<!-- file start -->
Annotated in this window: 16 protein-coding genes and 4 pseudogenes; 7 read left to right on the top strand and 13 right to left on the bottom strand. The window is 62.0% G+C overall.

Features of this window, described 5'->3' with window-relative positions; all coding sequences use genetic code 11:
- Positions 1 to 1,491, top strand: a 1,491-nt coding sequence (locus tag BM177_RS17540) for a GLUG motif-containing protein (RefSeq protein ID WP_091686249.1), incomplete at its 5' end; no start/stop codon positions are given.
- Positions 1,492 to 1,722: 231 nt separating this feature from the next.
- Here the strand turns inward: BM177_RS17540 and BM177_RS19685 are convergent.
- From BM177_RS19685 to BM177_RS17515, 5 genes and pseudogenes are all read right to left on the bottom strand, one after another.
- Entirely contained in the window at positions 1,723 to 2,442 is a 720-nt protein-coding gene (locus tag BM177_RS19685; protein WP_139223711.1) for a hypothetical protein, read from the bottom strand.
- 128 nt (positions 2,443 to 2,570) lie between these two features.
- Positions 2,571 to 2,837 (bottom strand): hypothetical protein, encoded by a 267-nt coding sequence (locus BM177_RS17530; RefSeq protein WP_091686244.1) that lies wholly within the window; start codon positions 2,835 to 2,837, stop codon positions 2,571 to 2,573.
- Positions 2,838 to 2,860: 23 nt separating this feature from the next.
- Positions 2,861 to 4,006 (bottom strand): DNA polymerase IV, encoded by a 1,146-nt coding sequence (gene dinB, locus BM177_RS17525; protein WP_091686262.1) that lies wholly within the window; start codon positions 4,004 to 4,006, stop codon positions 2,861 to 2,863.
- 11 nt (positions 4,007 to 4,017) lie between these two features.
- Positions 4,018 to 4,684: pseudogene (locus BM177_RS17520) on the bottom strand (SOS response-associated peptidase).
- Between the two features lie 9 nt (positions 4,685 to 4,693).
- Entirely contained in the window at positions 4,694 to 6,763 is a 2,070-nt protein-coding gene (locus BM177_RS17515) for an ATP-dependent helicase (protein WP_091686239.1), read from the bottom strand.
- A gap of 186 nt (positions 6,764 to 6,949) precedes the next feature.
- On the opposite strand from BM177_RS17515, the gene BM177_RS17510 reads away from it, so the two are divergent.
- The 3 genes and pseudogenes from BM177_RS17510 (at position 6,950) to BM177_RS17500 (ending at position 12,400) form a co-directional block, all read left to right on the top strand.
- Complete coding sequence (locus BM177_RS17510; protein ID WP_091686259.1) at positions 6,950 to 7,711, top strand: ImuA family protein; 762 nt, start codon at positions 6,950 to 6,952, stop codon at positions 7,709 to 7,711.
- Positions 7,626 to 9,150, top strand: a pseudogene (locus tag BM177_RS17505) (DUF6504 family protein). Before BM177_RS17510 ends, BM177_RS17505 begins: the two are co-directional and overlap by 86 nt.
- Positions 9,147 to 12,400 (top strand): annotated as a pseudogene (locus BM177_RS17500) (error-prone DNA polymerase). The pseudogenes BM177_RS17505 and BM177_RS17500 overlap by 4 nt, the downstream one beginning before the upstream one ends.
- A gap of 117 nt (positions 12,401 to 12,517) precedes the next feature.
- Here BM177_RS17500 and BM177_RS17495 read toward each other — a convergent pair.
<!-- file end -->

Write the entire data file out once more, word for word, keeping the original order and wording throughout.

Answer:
Annotated in this window: 16 protein-coding genes and 4 pseudogenes; 7 read left to right on the top strand and 13 right to left on the bottom strand. The window is 62.0% G+C overall.

Features of this window, described 5'->3' with window-relative positions; all coding sequences use genetic code 11:
- Positions 1 to 1,491, top strand: a 1,491-nt coding sequence (locus tag BM177_RS17540) for a GLUG motif-containing protein (RefSeq protein ID WP_091686249.1), incomplete at its 5' end; no start/stop codon positions are given.
- Positions 1,492 to 1,722: 231 nt separating this feature from the next.
- Here the strand turns inward: BM177_RS17540 and BM177_RS19685 are convergent.
- From BM177_RS19685 to BM177_RS17515, 5 genes and pseudogenes are all read right to left on the bottom strand, one after another.
- Entirely contained in the window at positions 1,723 to 2,442 is a 720-nt protein-coding gene (locus tag BM177_RS19685; protein WP_139223711.1) for a hypothetical protein, read from the bottom strand.
- 128 nt (positions 2,443 to 2,570) lie between these two features.
- Positions 2,571 to 2,837 (bottom strand): hypothetical protein, encoded by a 267-nt coding sequence (locus BM177_RS17530; RefSeq protein WP_091686244.1) that lies wholly within the window; start codon positions 2,835 to 2,837, stop codon positions 2,571 to 2,573.
- Positions 2,838 to 2,860: 23 nt separating this feature from the next.
- Positions 2,861 to 4,006 (bottom strand): DNA polymerase IV, encoded by a 1,146-nt coding sequence (gene dinB, locus BM177_RS17525; protein WP_091686262.1) that lies wholly within the window; start codon positions 4,004 to 4,006, stop codon positions 2,861 to 2,863.
- 11 nt (positions 4,007 to 4,017) lie between these two features.
- Positions 4,018 to 4,684: pseudogene (locus BM177_RS17520) on the bottom strand (SOS response-associated peptidase).
- Between the two features lie 9 nt (positions 4,685 to 4,693).
- Entirely contained in the window at positions 4,694 to 6,763 is a 2,070-nt protein-coding gene (locus BM177_RS17515) for an ATP-dependent helicase (protein WP_091686239.1), read from the bottom strand.
- A gap of 186 nt (positions 6,764 to 6,949) precedes the next feature.
- On the opposite strand from BM177_RS17515, the gene BM177_RS17510 reads away from it, so the two are divergent.
- The 3 genes and pseudogenes from BM177_RS17510 (at position 6,950) to BM177_RS17500 (ending at position 12,400) form a co-directional block, all read left to right on the top strand.
- Complete coding sequence (locus BM177_RS17510; protein ID WP_091686259.1) at positions 6,950 to 7,711, top strand: ImuA family protein; 762 nt, start codon at positions 6,950 to 6,952, stop codon at positions 7,709 to 7,711.
- Positions 7,626 to 9,150, top strand: a pseudogene (locus tag BM177_RS17505) (DUF6504 family protein). Before BM177_RS17510 ends, BM177_RS17505 begins: the two are co-directional and overlap by 86 nt.
- Positions 9,147 to 12,400 (top strand): annotated as a pseudogene (locus BM177_RS17500) (error-prone DNA polymerase). The pseudogenes BM177_RS17505 and BM177_RS17500 overlap by 4 nt, the downstream one beginning before the upstream one ends.
- A gap of 117 nt (positions 12,401 to 12,517) precedes the next feature.
- Here BM177_RS17500 and BM177_RS17495 read toward each other — a convergent pair.